This month in Utah, a panel of male law makers voted against exempting feminine hygiene products from sales and use tax.
The so-called “tampon tax” is thought to be an additional economic burden on women. Tampons and other feminine hygiene products are a basic necessity. Most states exempt basic necessities from tax – for example, food from the grocery store or prescription medication. However, only a few number of states offer exemptions for feminine hygiene products. (Maryland, Massachusetts, Minnesota, New Jersey, and Pennsylvania.)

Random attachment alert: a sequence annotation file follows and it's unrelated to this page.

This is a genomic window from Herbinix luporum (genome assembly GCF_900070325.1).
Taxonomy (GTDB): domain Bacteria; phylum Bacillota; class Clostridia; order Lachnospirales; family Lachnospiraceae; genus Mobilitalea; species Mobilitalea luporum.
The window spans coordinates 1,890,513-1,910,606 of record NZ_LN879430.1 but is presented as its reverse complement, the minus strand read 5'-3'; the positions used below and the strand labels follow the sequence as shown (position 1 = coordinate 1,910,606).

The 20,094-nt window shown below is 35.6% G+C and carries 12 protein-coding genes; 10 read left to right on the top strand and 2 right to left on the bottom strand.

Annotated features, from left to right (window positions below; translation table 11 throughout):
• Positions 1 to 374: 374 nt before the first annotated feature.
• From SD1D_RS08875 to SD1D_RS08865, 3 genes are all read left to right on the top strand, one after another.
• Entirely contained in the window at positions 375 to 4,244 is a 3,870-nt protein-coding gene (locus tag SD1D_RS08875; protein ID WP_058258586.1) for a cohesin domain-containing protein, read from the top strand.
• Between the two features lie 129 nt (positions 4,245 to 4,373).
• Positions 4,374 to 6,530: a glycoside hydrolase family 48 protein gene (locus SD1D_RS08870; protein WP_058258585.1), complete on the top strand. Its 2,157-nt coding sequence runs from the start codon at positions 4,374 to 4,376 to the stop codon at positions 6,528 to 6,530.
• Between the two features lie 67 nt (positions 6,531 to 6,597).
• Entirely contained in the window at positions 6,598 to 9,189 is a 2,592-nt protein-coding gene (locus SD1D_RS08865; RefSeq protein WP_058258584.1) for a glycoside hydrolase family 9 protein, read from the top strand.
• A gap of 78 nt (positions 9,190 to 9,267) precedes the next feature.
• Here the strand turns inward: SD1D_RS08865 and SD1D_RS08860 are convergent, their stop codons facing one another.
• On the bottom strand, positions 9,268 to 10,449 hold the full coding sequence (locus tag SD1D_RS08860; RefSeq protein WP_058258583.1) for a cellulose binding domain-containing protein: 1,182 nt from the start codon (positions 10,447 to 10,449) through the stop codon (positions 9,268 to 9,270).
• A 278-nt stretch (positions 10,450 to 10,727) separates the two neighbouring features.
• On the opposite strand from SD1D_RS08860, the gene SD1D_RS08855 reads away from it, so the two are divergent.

Legislation to exempt feminine hygiene products has been introduced around the country and even the globe. In 2015, Canadian lawmakers voted to eliminate the GST on feminine hygiene products. At the same time, French lawmakers voted down a reduction to VAT for these products. In the United States, legislation seeking to exempt these products is pending in a handful of states including California, Connecticut, New York, and Ohio.